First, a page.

The Case for D2C

A while back, I wrote a survey of Direct to Consumer VSC Sales.  This was a “how to,” and today I am writing about the “why.”  The short version is that D2C is a large and unserved market.  Franchised dealers sell service contracts with 47% of new vehicles, which is great, but that leaves the other half unprotected. 

Add 6% to reported F&I gross, plus 4 to 5 times that amount for the backfile

Depending on which “touchpoint” you wish to pursue (see here) this market includes roughly 67 million vehicles.  That’s how many are on the road, less than six years old, with no coverage.  Dealers are the group best positioned to serve this market.  Of course, a dealer can only address his local share of the market, not the whole 67 million.  See Profit Opportunity, below.

To succeed with D2C, you must have an existing relationship with the customer.  That’s because success requires digital marketing, and anti-spam laws limit what you can do without a relationship.  For example, an OEM can email their customer a solicitation for their factory-label protection products, but a TPA cannot.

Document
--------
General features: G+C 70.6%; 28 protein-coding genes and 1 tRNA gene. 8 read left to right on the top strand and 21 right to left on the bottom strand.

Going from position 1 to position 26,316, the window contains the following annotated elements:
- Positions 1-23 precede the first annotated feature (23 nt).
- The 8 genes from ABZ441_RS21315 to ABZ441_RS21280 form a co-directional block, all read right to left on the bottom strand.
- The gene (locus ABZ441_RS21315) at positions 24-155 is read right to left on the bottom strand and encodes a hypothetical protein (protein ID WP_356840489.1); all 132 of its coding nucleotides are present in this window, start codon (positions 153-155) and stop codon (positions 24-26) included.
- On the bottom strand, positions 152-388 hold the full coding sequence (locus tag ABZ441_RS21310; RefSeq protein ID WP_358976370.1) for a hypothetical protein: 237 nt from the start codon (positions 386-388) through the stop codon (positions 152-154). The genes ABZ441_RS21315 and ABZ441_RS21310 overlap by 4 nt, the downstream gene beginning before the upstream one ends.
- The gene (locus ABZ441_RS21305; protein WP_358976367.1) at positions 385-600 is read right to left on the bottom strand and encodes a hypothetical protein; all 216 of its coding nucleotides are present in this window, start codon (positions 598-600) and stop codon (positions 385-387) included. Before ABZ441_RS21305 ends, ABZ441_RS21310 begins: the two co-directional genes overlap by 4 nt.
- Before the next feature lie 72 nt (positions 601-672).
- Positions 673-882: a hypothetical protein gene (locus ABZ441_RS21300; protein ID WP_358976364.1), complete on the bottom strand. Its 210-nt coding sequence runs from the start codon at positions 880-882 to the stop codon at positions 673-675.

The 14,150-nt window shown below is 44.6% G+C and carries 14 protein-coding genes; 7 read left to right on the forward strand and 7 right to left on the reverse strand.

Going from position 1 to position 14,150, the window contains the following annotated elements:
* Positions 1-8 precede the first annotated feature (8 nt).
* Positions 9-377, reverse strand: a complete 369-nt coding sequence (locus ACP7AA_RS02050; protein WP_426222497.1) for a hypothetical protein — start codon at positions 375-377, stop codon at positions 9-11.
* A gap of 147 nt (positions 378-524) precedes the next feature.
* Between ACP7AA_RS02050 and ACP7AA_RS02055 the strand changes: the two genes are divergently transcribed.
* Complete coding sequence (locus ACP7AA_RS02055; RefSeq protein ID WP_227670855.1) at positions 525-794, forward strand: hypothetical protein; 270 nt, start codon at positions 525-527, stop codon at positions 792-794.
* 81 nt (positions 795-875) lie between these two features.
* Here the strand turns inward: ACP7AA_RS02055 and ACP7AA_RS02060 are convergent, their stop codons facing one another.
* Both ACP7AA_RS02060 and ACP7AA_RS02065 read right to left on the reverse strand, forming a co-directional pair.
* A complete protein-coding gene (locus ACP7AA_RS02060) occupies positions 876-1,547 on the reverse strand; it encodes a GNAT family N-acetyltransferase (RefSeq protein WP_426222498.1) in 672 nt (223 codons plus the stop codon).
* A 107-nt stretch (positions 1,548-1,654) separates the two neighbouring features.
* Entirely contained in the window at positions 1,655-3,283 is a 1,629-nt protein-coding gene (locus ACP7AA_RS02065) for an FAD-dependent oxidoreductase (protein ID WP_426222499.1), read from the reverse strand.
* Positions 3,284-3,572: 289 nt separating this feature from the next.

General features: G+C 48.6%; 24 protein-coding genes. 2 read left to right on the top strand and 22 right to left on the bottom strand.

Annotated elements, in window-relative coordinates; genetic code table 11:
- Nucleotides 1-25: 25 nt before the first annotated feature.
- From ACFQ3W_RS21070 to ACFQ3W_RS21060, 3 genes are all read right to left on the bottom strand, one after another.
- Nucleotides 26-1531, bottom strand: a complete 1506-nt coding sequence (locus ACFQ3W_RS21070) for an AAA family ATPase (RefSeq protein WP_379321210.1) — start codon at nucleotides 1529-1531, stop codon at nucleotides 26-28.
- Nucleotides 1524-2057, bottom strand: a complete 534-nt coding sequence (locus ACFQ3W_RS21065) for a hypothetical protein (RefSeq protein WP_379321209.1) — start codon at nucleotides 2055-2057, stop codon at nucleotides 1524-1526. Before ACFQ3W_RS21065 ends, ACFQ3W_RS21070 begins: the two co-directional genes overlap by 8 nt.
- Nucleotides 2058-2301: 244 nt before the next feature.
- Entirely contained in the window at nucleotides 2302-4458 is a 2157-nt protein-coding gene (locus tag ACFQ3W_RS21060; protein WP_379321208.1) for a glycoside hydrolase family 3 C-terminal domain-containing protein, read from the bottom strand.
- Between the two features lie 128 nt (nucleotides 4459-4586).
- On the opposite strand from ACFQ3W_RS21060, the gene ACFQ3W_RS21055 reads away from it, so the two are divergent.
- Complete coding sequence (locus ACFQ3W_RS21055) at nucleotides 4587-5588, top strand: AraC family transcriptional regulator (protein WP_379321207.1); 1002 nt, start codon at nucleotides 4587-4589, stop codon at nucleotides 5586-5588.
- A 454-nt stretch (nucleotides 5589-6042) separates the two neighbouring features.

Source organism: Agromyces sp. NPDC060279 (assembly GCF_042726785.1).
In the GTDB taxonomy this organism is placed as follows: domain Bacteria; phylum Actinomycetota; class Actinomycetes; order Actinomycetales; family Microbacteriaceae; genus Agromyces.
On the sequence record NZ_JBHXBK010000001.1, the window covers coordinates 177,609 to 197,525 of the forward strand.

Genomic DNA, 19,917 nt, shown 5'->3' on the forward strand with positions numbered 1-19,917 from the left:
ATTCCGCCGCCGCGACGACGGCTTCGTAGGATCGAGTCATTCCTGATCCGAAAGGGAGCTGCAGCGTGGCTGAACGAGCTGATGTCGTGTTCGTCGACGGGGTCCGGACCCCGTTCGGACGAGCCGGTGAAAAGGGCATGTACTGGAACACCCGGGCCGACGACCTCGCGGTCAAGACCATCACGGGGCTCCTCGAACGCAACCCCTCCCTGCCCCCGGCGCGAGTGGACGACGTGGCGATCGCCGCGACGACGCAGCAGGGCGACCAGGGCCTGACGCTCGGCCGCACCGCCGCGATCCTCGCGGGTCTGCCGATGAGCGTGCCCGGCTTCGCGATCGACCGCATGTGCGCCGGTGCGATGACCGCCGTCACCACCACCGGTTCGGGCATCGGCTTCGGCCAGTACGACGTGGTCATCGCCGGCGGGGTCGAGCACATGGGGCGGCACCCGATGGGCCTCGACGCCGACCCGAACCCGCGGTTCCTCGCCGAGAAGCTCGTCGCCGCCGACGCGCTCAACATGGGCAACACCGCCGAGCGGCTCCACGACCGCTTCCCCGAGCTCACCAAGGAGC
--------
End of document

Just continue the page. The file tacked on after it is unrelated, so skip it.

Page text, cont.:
So, the dealer has the inside track.  He has the relationship, the contact info, and a service department to verify eligibility.  Plus, every additional VSC aids in service retention.  Depending on the dealer group, it may also have the other ingredients.  Here’s the parts list:

Direct to Consumer (D2C) Operation

  • An advanced CRM with the ability to run a scheduled, multichannel contact program.  Salesforce calls this a “customer journey.”
  • A source of premium finance, like SPP, Budco, or PayLink.  Dealers will already have one of these, for their instore F&I operation.
  • A call center, which could be the BDC, to participate in the selling journey and also to deal with issues around premium finance.
  • A branded website capable of presenting and selling the service contract, including Visa checkout and premium finance.
  • A service facility.  If you’re not a dealer (trying to cover all bases here) there are still things you can do with Pep Boys and mobile facilities like Pivet.

Depending on the dealer group.  Obviously, if you’re Lithia, you already have a finance arm which could (with training) handle bounced Visa charges.  They’ll need to comply with the PCI security standards.  Maybe that’s best left to PayLink. 

There is a host of such decisions, for which you will need expert assistance – but let’s get back to the “why.”  We are going to make a gross profit calculation in three steps:

Direct to Consumer (D2C) Profit Opportunity

  1. Compute the potential product gross that didn’t close with the vehicle sale.
  2. Estimate the likely D2C conversion rate.
  3. Add the backfile of customers from prior years.

Let’s look at AutoNation.  Sorry, NADA Average Dealer doesn’t provide enough detail.  Even the AutoNation data doesn’t provide much detail on product sales.  Still, we can draw some inferences using the 2019 annual report, industry norms, and these remarks from then-CEO Cheryl Miller.